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Zompini and the jobs practiced in the streets (first part)

A codega, a street entertainer with a marmot, a broken glass collector ... The streets of Venice were filled everyday with men and women who worked outdoors in the most varied jobs

Some jobs can still be recognized today; Others, we cannot even imagine that they once existed, but they transport us to a Venice of colors, smells and sounds of everyday life.



You have probably never heard about Gaetano Zompini, however he was a great illustrator of everydays life in the first half of the 18th century in Venice.

His main work, Arti che vanno per via nella città di Venezia (Jobs practiced in the streets of the city of Venice), which he wrote between 1746 and 1754, was the first point of reference to reconstruct and describe the bustling world of street vendors, artisans, merchants and workers who filled the Venetian streets.

Zompini reminds us that Venice has not only been the city of magnificent Grand Canal palaces and home to nobles draped in brocade and silk. Venice, was above all a city of working people who performed their professions in the streets everyday.

The codega : the carrier of the lantern

"At night, sometimes I go to the theaters, others to the Ridotto (Venetian gambling house), it is me who illuminates with the lamp; and as long as they pay, I can go anywhere"

In the past, Venice was not well lit by streetlights along its many streets, and in the Venetian sotoportego (passageways), the only lights were the so-called "cesendeli", the candles used to illuminate the religious images on the walls.

After a period of violence around 1450, a law was passed requiring those venturing out after sunset to carry a light. They could use candles, chandeliers, lanterns, and many other types of lights.

The nobility, wealthy merchants and especially foreigners (foresti) were accompanied by a servant called "codega" who held a lantern before them and helped them make their way or not to fall into a canal, since at that time many channels did not have railings.

The Marmotine: Marmot Trainer

A marmot can be trained?

The street entertainer spoke thus: "At Carnival, I run away from the snow and bring a marmot from Piedmont, and by making it dance I earn a living"

During Carnival, Venice was filled with jugglers, acrobats, actors and trained animals and traveling zoos.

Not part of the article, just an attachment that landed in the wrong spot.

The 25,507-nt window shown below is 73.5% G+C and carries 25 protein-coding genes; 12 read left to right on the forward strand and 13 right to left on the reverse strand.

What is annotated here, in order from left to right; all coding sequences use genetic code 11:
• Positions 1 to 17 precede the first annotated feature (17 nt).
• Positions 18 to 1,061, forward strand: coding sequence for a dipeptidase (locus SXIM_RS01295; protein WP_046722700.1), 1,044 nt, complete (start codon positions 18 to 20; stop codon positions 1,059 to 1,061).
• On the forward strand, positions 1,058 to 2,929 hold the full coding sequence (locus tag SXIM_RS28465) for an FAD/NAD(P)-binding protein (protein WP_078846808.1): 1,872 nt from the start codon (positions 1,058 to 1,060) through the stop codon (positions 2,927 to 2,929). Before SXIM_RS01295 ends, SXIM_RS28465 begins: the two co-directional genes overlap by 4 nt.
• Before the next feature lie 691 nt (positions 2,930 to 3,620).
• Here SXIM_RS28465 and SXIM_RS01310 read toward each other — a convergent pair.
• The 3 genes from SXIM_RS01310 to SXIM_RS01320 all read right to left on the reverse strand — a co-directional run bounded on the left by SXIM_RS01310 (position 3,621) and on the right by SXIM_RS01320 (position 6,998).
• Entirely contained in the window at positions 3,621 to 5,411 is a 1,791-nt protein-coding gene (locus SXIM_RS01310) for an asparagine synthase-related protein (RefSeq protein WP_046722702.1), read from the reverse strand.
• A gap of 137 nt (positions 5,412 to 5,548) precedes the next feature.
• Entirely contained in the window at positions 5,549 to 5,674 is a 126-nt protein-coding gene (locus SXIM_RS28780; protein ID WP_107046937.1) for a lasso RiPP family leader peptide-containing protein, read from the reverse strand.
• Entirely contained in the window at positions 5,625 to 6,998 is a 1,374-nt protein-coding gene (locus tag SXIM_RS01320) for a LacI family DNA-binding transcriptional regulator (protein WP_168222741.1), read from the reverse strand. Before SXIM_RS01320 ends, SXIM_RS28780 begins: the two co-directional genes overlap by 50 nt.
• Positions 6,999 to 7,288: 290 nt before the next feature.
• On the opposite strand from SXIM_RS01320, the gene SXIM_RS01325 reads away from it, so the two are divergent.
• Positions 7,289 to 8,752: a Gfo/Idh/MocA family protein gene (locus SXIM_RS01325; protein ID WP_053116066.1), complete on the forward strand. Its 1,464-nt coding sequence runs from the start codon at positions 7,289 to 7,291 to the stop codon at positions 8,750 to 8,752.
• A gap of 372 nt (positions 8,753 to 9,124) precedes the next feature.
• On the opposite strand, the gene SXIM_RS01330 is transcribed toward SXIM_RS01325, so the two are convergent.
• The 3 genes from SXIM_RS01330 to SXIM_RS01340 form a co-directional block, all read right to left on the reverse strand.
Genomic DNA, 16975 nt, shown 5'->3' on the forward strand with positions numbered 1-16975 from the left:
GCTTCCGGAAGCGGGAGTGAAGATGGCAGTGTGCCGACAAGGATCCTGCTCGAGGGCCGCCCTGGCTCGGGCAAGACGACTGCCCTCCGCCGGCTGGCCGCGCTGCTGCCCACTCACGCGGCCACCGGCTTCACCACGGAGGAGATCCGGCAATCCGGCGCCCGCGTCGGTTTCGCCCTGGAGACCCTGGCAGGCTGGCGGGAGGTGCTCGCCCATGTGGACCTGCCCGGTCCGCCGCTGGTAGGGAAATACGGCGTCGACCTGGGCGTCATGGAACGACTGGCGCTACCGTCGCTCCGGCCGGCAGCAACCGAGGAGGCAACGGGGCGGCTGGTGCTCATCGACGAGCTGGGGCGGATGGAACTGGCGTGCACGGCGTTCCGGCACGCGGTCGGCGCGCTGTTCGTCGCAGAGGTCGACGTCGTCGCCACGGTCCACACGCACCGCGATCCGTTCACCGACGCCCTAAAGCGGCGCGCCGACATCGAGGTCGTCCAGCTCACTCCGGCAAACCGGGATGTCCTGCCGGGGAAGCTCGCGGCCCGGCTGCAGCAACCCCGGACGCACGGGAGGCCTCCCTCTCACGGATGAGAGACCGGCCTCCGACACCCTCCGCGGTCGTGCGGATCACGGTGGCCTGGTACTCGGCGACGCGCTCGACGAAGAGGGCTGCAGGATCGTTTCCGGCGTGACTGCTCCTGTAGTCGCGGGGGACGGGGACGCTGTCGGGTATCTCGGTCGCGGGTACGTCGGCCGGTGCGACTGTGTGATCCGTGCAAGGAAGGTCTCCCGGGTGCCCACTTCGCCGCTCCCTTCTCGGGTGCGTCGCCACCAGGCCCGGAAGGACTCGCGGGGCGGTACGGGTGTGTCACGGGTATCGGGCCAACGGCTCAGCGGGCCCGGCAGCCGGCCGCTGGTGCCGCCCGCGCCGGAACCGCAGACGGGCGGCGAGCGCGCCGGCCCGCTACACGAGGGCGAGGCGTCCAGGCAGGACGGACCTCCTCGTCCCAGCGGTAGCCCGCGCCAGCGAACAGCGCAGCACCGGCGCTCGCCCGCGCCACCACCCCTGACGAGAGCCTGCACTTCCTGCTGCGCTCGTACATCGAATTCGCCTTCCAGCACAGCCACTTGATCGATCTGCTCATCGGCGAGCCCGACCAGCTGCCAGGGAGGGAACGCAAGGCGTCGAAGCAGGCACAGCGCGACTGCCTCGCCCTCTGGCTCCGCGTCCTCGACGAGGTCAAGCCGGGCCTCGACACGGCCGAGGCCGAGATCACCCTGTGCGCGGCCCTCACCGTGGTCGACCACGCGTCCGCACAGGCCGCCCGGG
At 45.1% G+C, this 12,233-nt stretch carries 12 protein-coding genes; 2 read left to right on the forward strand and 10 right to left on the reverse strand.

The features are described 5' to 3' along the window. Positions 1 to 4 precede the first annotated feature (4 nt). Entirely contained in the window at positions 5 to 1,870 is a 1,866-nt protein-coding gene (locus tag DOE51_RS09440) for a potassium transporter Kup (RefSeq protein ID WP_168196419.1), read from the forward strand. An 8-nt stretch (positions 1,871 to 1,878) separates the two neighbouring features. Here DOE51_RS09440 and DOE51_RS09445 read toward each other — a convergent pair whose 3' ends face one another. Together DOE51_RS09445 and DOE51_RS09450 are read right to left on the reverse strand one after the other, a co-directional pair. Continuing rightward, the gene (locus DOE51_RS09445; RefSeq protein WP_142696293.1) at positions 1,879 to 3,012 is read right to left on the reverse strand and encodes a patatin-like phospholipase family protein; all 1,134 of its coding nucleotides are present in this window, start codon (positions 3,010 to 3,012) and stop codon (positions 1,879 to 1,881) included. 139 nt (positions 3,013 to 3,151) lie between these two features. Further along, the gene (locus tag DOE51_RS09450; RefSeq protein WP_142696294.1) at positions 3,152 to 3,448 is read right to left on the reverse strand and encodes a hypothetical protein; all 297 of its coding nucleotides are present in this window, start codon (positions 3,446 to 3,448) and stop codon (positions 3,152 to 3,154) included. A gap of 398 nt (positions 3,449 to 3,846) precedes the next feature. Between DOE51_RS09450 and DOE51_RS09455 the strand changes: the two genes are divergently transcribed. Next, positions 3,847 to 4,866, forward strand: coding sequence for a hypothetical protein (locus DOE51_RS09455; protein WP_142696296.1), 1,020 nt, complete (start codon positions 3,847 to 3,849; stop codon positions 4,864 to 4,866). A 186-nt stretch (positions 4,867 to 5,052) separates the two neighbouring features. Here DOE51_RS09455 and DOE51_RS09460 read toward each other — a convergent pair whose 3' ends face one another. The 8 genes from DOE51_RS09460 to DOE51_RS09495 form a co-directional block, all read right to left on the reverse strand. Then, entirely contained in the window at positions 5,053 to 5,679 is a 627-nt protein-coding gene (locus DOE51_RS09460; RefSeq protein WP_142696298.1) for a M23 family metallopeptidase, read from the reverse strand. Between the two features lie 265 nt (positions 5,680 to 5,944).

El Zaletto: the cookies pedlar

"As soon as it's daylight, I shout: hot zaletto (Venetian cookie)! Hot with cebibo! (Spices): for two soldi and a marchetto (Venetian coin)"

The strange name of these cookies, zalletti, are due to their yellow color, zàlo in Venetian dialect, due to the corn flour used in the dough.

Today also you can find these cookies in Venetian pastry shops

Venetian pastry shop window where zaleto is sold

The inchiostro: rat poison and ink seller

"I am the one who sells ink to write, and at the same time poison for mice, very toxic and terrible for them"
The mice hang dead from the cane as proof of the effectiveness of the poison.

We might think that this job had a lot of value in a city that experienced several plague epidemics, but in the 18th century, the link between the rat and the plague had not yet been detected. It was not until the late 19th century that Yersin discovered the plague bacillus or related it to rats.

However, the presence of mice in Venice must have been very numerous and annoying, because ships loaded with merchandise arrived every day, and surely also with these "little animals".

Venice has always been plagued with mice (the Venetians call them pantegane), even today, and in fact, the carnival officially opens with the "flight" of the pantegana (a large rat), made of papier-mâché, sailing in procession through the canals.

Why did the same man who sold rat killers sell ink? surely they coincide in some ingredient, but there is no documentation about it.

Veri Rotti: The Broken Glass Collector

"I bring cups, glasses, bottles and cruet and glasses of all kinds from Murano and I take broken glass in exchange!"

In the engraving we see a woman coming down the stairs, holding a tray, full of broken glass for the pedlar / collector of Murano glass.

Recycling broken glass? In old books, dedicated to Murano glass art, it can be read that pieces of glass and glass were reused for the realization of new products and were sold by weight.

The Botter: The Cooper

one of the coopers is finishing to build a barrel, while the other is adjusting a tub, which is a kind of medium barrel, with the widest opening in the base, which was used to wash clothes

the Riva del Vin, a promenade adjacent to the Rialto Bridge, was related to wine, here and in the surroundings, at the foot of the Rialto Bridge.

Obviously the name comes to this street, because the boats arrived here loaded with wine.

Riva del Vin today, and in Canaletto's painting

The barrels were mainly deposited in warehouses on this walk, but before they were inventoried because it was forbidden to sell wine in bulk. Carrer dei Boteri, parallel to Riva del Vin, is dedicated to coopers.

El Cappe: the musselier

"During the day, on the palui (bottom of the lagoon), my father collects these mussels: at night I sell them clean"

This engraving transports us to the night sale of mussels collected and already cleaned by soaking. A woman leaves the house with a lamp, to buy them.

In Venice in the 18th century, mussel harvesting was carried out manually, during low tides, along the coast and in some canals.

In the 1950s and 1960s it was still possible to find street vendors in Venice at night with baskets full of mussels.

Many places have recorded these professions, so we can find the street "dei botteri" (of the coopers), the hotel "al codega" (the "lamplighter") or ... the famous Zaletto biscuits in the pastry shops.


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